Archaeological Gender-Based Spatial Analysis

Ancestral Cultures and Tool Traits

Beverly prehistory began when Northern Plano people entered the Beverly range 8000 years ago. They came from the south, changing their prey from bison to the caribou which came to graze on patchy new post-glacial vegetation. In spring, Northern Plano people tracked the herd northeast to its calving ground near the last Keewatin ice remnants. In autumn, they followed the herd south to the winter forest. Small family groups are identified by sites with Agate Basin points along with small round chithos of a distinct local red sandstone, and large triangular endscrapers. Agate Basin points are biconvex quartzite lanceolates with tapered ground stemmed bases. Collateral flaking is shallow and the base is thinned by removing 3-4 tapered flakes in a triangular area too shallow to be called channelled or fluted. Agate Basin hunters transformed their broken point tips into burins and gravers, a trait rare in southern Plano.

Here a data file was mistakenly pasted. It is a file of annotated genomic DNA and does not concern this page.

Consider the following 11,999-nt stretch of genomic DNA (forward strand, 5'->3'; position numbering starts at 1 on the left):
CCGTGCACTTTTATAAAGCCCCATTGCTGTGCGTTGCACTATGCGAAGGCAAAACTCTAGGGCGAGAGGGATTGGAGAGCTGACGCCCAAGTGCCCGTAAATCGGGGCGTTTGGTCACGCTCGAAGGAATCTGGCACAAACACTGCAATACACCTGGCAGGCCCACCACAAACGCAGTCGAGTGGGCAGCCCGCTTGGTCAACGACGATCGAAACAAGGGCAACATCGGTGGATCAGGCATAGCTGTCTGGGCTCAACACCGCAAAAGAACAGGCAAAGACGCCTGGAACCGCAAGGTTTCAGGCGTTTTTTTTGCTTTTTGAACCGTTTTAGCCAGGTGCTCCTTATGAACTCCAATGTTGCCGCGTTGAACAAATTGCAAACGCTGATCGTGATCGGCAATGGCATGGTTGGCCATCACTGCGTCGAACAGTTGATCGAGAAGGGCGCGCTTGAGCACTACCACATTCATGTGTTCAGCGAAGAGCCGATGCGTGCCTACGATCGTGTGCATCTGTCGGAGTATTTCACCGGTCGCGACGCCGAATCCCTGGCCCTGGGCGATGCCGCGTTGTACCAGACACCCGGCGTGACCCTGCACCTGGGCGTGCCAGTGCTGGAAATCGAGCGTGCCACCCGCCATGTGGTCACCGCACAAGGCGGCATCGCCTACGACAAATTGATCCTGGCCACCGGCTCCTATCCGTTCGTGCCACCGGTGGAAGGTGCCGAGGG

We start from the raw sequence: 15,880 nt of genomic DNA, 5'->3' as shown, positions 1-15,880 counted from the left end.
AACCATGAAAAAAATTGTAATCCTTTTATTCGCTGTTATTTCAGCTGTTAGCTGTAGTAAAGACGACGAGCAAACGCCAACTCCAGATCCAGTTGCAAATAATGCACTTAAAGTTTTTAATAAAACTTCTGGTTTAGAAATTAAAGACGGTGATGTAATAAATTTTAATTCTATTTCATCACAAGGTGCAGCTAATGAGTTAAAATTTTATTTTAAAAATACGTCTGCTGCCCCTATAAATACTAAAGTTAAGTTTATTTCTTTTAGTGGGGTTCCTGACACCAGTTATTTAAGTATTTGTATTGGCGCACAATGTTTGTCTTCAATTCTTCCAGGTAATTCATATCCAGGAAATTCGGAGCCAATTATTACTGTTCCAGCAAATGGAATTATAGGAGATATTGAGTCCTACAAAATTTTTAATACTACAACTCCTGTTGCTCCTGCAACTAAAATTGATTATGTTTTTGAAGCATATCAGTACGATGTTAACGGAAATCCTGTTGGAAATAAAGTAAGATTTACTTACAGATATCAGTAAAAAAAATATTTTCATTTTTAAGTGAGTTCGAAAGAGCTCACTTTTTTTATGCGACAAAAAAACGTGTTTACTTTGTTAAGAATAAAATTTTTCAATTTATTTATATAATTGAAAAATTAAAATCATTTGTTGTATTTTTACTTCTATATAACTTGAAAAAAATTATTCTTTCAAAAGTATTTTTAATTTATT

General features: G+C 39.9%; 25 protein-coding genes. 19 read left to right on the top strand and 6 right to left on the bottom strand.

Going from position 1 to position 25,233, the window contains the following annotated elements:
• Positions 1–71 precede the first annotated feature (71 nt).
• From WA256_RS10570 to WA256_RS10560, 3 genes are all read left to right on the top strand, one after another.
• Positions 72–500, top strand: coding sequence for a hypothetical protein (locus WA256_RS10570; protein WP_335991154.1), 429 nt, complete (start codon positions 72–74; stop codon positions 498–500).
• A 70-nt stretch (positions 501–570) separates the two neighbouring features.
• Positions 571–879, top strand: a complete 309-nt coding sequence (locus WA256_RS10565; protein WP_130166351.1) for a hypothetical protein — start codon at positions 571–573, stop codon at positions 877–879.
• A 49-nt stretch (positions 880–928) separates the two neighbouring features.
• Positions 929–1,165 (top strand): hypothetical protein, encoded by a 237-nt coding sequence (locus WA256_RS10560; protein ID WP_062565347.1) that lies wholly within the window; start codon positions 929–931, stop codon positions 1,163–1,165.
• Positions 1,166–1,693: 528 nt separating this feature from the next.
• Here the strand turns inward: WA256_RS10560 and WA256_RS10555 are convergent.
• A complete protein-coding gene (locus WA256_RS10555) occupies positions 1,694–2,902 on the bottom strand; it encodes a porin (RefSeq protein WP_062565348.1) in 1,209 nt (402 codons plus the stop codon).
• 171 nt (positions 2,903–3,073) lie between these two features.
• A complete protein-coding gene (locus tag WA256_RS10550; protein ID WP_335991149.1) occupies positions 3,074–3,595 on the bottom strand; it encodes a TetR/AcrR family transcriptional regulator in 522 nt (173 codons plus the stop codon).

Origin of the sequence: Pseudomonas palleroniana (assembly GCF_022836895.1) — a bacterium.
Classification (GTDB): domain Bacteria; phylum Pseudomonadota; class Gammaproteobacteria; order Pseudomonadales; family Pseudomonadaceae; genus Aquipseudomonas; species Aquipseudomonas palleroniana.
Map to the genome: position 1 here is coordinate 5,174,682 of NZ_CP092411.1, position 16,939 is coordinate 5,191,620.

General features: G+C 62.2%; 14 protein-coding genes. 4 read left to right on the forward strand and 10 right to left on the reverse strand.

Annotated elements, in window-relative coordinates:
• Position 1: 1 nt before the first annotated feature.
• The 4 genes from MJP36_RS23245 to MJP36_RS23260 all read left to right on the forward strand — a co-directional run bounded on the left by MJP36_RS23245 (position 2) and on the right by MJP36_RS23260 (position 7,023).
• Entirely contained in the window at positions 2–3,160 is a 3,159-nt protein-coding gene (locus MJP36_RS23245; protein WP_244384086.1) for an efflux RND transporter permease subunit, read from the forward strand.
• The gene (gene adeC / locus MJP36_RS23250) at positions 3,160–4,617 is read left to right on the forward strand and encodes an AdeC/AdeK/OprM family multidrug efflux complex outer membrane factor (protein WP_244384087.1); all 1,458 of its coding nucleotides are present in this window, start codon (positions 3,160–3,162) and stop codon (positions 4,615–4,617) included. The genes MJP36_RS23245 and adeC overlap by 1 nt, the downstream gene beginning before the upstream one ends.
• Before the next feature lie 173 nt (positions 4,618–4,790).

The Northern Plano proved their adaptability to the north when they changed their herd following from bison to caribou, but their tundra adaptation was tested for only a few summer weeks on a 100 km wide belt of open ground between the calving ground and the treeline. It was at treeline that they likely developed into Shield Archaic forest hunters under a generally warm climate. During the 6500 year-old Climatic Optimum, hunters multiplied by remaining longer at northern river crossings than those of other traditions because the water was ice-free earlier in spring and later in fall, as deduced from caribou tooth sectioning. It is also seen in many medium length notched points and linear or ovoid knives used in lancing and butchering, and tortoise-backed hide scrapers.